We tasted through a lineup of three Brewer-Clifton Pinot Noir wines at the Santa Barbara Wine Festival. Brewer-Clifton’s well regarded wines score high points with prices near $50. As small production wines, they are highly collectible. We were excited. This is the first time we have had an opportunity to taste through an array of their wines. Greg Brewer was pouring and offered some comments in response to our own. Committed to the Santa Rita Hills region he sources the fruit he works with from SRH vineyards. He poured Mt Carmel, Machado and Sweeney Canyon wines. Each wine was distinctive. He explained his intention is to allow the vineyard to stand out. While Greg did not say the word terroir that is the gist of it. We asked about the recent press describing the commitment of SRH vintners such as Samsara to harvest sooner and reduce commonplace high alcohol levels. He included himself in that group but cautioned us that harvesting earlier was simplistic. Each site has its own character and weather makes a difference…by site. In other words, microclimate counts. We began to realize that what was typical of these three wines was that each is made using a highly technical approach that seeks to treat each harvest in toto with as little intervention by the winemaker as is possible. Greg is a former French Lit professor which might explain the didactic nature of our interaction. He could also have been busy pouring wines. We pictured Greg in a lab coat; a monk among vintners. We asked if he would wear a Chinese knockoff of the Bell watch on his wrist. “Nothing I do is a knockoff.”

These guys got off to a roaring start when Parker recognized their 2001 vintage with high scores. Right away obtaining a bottle became a matter not of price but of availability. Today they produce 4,000 cases or more and acquisition is less of an issue. Living your vinous dream is always something to cheer especially when it is so easy to dream and so hard to execute.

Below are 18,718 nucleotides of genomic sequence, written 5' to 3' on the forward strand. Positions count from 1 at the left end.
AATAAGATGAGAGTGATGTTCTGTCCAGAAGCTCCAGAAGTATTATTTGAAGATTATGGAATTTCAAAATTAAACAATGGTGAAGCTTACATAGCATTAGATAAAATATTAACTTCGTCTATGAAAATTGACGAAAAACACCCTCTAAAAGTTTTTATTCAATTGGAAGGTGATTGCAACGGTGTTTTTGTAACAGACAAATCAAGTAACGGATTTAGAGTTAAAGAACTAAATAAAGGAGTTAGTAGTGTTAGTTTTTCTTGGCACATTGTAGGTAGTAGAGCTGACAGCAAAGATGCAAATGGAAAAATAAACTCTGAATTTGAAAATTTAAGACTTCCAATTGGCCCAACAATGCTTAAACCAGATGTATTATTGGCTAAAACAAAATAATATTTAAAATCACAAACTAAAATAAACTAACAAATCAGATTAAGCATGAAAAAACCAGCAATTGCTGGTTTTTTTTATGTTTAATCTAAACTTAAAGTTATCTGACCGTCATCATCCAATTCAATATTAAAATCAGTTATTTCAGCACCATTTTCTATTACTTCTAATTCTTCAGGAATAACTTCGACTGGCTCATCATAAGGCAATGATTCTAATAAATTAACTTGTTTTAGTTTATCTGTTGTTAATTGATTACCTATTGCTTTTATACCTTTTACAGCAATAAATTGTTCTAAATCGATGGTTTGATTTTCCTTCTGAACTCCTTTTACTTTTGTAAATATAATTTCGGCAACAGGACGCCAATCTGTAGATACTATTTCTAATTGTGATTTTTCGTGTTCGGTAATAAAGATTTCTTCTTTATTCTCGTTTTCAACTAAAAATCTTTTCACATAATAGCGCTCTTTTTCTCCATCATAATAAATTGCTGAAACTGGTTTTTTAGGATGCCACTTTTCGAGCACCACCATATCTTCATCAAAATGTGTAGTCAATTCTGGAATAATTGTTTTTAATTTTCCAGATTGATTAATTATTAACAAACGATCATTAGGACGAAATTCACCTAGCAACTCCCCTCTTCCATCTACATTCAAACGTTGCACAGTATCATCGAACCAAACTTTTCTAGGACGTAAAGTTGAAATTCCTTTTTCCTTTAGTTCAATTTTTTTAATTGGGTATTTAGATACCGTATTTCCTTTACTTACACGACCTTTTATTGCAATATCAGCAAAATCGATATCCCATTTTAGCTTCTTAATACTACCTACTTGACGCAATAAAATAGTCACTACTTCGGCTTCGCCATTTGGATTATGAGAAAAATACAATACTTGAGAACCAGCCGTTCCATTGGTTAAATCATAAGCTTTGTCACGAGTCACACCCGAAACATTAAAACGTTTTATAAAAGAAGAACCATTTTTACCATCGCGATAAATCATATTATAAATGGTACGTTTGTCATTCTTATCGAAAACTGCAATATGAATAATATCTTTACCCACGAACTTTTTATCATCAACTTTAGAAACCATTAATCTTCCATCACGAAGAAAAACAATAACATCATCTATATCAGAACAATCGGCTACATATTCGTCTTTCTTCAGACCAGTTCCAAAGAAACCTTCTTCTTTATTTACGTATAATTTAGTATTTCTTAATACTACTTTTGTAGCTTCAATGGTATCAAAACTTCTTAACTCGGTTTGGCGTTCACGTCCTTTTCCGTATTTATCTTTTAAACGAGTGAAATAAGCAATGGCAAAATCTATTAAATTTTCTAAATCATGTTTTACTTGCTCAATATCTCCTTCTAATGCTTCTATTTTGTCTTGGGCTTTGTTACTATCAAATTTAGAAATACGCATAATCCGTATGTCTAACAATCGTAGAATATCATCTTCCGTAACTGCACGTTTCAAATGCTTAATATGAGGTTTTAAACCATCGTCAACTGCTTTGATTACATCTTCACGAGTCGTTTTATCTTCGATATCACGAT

Webmeister Al “Dionysius” Stone deserves some recognition after three and a half years of good vibes and great support. This bit in the eyes of tBoW captures the man and his very good will.


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    Dr. Dionysus says:

    Ah yes, the ORIGINAL Hawkeye Pierce, with his piercing blue eyes and alternative mindset. Remember, you can’t surf on negative waves!

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    igty says:

    what’s your deal–on july 4 you break the rules again and start drinking and blogging on pricey stuff? i don’t need your sad ass to tell me what’s good north of $20. but if you have tastings of cheap vs. expensive i’m in. you might also give us cheap stuff to lay down, that in a few years will be expensive…..
    remember your raison d’etre? stay focused–you have a purpose.
    working with you is a full time job.

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      Bacchus says:

      did you pick your avatar image? this cannot be coincidence. I’ll deal with you soon enough. If you want value you can lay down awhile get the 2009 Fonterutoli at $20.